I cancelled the second night and extended our stay in Hvar, and we organized bus (to Dubrovnik on Friday) and ferry (to Hvar) tickets, wandered around Diocletian's Palace

and the fish market

and old town,

ate an overpriced but tasty meal (sigh. At a tourist restaurant. I'm now leery of the local cuisine) and here I sit on the fast catamaran to Hvar, which I am determined to like. I'm hoping for a delicious birthday dinner.

Indoors. It's chilly and drizzly.

I think I'll take my birthday some other time, since this one just isn't working out so fabulously.


Tuesday, May 22, 2012

Budapest and Beyond

The view of the corner opposite our hotel. Love the details and colours of the buildings here - Budapest is such a mix of incredibly run-down and beautifully maintained. The parliament buildings are white and shiny when viewed from the river or from Buda, but from the bus in Pest the rear is sooty and a bit dreary.
This is the (I know I'll get this wrong, but I'm in the airport and don't feel like looking it up) church of St Matthias in Buda Castle. I was so taken with the colorful roof tiles that I took too many pictures (for me; taking snapshots in general not being what I do, but I was given orders before leaving, so pictures-r-us). The detailing on the building, the whiteness of the exterior (yes, it looks grey. It's not really quite so grey at all) combined with the shiny brightness of the roof just got me right here (punches chest).
See? Pretty!
And the view of the Danube isn't so shabby either.
Yeah. More roof tiles and baroque details.
The kids weren't so much into palace tours or church interiors (yup, I'll have to come back some day), but did agree to see the labyrinth, which was very dark and dank and cool.
I'm not entirely sure why they were building a concrete throne underground, but I'm sure there's a good reason for it. Imagine the king that would hold court underground - there has to be a movie in it somewhere.
The above was actually the first building we saw in the castle area. It was used as military headquarters during the war, and as you can see, they didn't fix the bullet-holes in the walls.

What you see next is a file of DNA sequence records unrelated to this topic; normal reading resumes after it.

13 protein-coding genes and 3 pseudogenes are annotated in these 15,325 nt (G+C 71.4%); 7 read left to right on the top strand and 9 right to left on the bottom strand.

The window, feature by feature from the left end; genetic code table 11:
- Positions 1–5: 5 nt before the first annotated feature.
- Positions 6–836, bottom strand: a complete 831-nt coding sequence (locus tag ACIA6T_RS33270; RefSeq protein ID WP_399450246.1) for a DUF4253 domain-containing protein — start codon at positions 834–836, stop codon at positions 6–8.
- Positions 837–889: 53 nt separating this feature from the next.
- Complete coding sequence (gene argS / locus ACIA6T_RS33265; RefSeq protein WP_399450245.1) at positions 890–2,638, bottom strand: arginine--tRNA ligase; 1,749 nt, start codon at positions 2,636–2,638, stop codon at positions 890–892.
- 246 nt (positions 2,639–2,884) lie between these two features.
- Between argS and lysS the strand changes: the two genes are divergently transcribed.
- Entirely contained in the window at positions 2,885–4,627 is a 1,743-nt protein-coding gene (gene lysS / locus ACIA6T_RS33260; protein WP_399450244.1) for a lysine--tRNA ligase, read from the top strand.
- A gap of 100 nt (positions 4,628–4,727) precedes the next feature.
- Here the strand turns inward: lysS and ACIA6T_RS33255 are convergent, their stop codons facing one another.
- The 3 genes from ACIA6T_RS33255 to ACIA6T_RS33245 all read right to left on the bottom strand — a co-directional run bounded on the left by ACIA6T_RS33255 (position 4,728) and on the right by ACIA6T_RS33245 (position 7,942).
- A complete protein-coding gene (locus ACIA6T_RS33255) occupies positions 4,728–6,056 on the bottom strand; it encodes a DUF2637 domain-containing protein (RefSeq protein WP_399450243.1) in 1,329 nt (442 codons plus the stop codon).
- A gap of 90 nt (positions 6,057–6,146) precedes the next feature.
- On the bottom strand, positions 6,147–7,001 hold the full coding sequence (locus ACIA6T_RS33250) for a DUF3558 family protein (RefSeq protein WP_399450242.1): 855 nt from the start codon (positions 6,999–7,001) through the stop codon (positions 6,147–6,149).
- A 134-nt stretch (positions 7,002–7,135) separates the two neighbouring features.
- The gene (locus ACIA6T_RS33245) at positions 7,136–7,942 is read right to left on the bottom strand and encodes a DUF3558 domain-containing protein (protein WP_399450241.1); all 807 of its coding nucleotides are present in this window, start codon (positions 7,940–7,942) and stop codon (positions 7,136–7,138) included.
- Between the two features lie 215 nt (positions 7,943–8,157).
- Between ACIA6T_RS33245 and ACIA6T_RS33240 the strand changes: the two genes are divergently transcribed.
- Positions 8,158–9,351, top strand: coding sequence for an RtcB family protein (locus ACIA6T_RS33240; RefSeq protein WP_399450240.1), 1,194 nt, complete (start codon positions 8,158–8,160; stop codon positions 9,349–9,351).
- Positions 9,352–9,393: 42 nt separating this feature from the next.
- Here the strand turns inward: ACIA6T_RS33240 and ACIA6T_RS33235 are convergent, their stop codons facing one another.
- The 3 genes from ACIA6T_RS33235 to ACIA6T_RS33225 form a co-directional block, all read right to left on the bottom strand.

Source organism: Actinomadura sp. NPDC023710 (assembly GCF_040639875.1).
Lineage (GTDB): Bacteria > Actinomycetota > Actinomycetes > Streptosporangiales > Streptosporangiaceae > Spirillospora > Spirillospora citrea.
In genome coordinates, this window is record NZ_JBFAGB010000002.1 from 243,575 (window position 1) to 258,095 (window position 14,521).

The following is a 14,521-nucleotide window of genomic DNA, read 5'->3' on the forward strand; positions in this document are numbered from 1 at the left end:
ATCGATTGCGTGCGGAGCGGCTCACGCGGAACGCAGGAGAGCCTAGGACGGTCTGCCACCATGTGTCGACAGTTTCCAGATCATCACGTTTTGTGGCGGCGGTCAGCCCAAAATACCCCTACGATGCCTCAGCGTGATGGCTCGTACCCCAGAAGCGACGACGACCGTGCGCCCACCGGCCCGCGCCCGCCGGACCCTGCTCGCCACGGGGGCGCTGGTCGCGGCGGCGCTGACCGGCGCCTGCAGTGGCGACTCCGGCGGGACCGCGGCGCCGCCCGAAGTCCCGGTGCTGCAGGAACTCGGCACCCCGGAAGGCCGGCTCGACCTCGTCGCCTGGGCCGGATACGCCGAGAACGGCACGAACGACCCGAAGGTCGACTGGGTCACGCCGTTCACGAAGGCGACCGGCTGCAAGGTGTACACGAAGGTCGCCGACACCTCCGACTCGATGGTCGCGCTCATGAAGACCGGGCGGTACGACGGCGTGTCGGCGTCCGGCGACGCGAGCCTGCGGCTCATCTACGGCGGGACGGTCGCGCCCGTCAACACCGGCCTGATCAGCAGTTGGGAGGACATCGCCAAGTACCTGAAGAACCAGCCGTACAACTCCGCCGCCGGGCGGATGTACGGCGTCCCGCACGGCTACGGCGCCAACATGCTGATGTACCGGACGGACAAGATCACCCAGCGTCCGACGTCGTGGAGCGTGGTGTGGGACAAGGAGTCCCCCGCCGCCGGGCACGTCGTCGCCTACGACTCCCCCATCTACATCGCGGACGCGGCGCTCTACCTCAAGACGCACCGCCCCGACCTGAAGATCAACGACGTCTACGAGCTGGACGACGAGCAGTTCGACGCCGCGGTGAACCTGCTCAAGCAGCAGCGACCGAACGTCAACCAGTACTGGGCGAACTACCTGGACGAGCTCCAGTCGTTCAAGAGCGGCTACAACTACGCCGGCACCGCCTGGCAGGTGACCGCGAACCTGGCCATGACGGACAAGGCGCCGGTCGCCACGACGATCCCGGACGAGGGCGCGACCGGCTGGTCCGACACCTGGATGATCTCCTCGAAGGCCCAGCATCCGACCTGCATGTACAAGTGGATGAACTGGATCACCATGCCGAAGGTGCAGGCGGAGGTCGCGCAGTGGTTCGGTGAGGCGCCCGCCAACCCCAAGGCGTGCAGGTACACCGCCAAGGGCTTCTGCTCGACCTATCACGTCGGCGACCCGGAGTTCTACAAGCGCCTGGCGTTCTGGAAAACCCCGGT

After the castle we went to the Great Market Hall.

It's three floors of Stuff.

The ground floor is produce: beautiful strawberries and asparagus and kohlrabie and cherries, dried sausages and fresh meats, everything pickled you can imagine, dried fruits and nuts and candies and baked goods and spices (the price of saffron is insanely low). Hunger-inducing.

The basement is the fish market and a supermarket.

The upper floor is more of a balcony area, as it mostly hugs the exterior walls, leaving the gloriously soaring ceiling wide open, and is filled with traditional foods (we tried stuffed cabbage and hotdog in a croissant and mashed potato between a pair of crisp-fried meatloaf patties and then sadly were too full for dessert) and stunningly inexpensive and lovely leather purses (a gorgeously soft leather bag which would have run me $250 in the US was around $50), embroidered peasant blouses and folk art and tourist crap, among which were the ever-popular scarves that we've seen in every city so far.

I had bought one in Krakow labelled cashmere and silk (70/30 if I recall correctly), but it seems that labeling is utterly random. Some are labelled cotton and cashmere, or silk and cotton, or pashmina (which as we know IS NOT A FIBRE) and silk, and so on.
Some of the heavier weight scarves are labelled 100% pure cashmere, and they're nice, but may well not be pure cashmere, and as you can see, some are even labelled 100% angora, which is so far outside the bounds of reason that it's purely laughable.

I think they're most likely rayon, possibly with a bit of silk, though I'd need a burn test to be sure.

After the market we took in one of the traditional bath-houses, though unfortunately not the one I wanted, as it didn't have mixed (gender) bathing. The one we chose (Szechenyi) is a large building around an oval courtyard with a few outdoor swimming pools. Inside the building are thermal baths of varying temperatures. Instead of the usual smell of chlorine and feet that I associate with public pools, there's a faint eau de sulphur from the predominant mineral. The entryway with its little foot bath through which you have to pass to get to any of the thermal baths list the minerals, but I didn't pay too much attention, so all I remember seeing is iron and calcium in the list of a couple of dozen.

Next time in Budapest I'll set aside most of a day for the baths (and I'll go to Rudas, the one I really wanted to visit) so I can have a massage and facial and all that good stuff.

Right now? I'm in the airport waiting for our flight to Munich and then on to Split, Croatia, where I'll spend my birthday tomorrow.